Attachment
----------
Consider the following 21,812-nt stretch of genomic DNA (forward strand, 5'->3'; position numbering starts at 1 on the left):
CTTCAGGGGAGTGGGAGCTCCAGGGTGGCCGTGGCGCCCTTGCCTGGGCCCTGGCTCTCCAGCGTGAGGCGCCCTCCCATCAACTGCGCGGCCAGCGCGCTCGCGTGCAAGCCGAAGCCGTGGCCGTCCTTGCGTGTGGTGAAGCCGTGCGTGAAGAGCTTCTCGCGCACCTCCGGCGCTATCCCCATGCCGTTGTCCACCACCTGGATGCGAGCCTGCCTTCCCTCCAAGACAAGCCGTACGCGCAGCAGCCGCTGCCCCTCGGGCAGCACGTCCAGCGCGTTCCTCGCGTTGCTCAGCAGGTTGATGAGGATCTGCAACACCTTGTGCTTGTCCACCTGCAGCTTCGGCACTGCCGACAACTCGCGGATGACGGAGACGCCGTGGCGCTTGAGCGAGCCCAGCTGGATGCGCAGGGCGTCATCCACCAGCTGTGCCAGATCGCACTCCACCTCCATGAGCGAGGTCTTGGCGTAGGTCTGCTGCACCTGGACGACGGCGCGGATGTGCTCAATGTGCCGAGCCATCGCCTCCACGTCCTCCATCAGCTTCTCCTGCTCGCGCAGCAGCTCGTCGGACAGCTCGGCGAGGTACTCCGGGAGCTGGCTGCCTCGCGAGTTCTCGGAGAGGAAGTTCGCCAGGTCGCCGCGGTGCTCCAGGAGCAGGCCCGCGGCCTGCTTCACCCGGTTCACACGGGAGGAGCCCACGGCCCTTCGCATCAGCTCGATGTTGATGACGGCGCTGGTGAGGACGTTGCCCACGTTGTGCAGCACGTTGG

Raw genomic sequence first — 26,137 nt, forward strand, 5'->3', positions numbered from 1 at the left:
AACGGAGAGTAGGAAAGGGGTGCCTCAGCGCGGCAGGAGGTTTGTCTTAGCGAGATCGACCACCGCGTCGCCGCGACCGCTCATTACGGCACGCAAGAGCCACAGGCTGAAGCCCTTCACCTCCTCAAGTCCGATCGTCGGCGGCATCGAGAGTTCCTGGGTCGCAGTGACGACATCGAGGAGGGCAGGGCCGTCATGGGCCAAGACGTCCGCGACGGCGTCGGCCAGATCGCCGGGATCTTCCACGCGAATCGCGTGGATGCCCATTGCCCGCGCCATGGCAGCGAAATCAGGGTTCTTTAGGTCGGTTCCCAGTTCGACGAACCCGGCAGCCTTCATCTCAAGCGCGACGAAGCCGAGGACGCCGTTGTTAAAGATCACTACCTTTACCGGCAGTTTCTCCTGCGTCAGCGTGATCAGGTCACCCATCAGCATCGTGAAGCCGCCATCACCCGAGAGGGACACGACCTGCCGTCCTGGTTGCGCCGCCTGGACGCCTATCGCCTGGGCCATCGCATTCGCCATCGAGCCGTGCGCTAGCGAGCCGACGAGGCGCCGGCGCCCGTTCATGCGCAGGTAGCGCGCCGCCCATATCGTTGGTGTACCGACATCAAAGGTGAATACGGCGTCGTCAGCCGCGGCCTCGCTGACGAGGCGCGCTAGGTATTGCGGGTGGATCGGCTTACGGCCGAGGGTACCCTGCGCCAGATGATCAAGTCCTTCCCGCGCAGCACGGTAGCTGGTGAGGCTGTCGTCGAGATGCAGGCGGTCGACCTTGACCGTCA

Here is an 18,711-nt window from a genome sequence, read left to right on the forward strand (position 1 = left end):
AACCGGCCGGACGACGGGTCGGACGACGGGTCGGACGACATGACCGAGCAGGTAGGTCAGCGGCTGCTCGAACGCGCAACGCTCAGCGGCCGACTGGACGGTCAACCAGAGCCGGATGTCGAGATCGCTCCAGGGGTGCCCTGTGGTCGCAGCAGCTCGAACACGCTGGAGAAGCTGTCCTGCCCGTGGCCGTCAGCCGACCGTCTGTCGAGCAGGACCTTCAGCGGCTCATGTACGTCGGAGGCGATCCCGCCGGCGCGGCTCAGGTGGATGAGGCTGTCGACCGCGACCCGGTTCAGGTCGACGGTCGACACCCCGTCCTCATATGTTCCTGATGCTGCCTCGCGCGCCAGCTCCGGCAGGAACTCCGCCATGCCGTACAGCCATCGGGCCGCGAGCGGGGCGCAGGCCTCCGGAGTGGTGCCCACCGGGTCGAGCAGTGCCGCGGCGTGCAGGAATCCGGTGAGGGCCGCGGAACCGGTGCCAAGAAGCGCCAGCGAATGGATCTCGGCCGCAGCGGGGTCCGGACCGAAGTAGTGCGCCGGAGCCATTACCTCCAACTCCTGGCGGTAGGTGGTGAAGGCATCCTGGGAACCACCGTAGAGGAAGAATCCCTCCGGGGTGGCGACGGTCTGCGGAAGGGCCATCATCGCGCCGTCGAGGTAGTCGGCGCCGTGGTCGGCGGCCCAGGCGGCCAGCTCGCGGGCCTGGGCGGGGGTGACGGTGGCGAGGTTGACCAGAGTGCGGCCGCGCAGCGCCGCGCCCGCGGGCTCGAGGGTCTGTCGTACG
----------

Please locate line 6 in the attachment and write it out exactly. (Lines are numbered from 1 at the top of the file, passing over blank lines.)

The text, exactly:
AACCGGCCGGACGACGGGTCGGACGACGGGTCGGACGACATGACCGAGCAGGTAGGTCAGCGGCTGCTCGAACGCGCAACGCTCAGCGGCCGACTGGACGGTCAACCAGAGCCGGATGTCGAGATCGCTCCAGGGGTGCCCTGTGGTCGCAGCAGCTCGAACACGCTGGAGAAGCTGTCCTGCCCGTGGCCGTCAGCCGACCGTCTGTCGAGCAGGACCTTCAGCGGCTCATGTACGTCGGAGGCGATCCCGCCGGCGCGGCTCAGGTGGATGAGGCTGTCGACCGCGACCCGGTTCAGGTCGACGGTCGACACCCCGTCCTCATATGTTCCTGATGCTGCCTCGCGCGCCAGCTCCGGCAGGAACTCCGCCATGCCGTACAGCCATCGGGCCGCGAGCGGGGCGCAGGCCTCCGGAGTGGTGCCCACCGGGTCGAGCAGTGCCGCGGCGTGCAGGAATCCGGTGAGGGCCGCGGAACCGGTGCCAAGAAGCGCCAGCGAATGGATCTCGGCCGCAGCGGGGTCCGGACCGAAGTAGTGCGCCGGAGCCATTACCTCCAACTCCTGGCGGTAGGTGGTGAAGGCATCCTGGGAACCACCGTAGAGGAAGAATCCCTCCGGGGTGGCGACGGTCTGCGGAAGGGCCATCATCGCGCCGTCGAGGTAGTCGGCGCCGTGGTCGGCGGCCCAGGCGGCCAGCTCGCGGGCCTGGGCGGGGGTGACGGTGGCGAGGTTGACCAGAGTGCGGCCGCGCAGCGCCGCGCCCGCGGGCTCGAGGGTCTGTCGTACG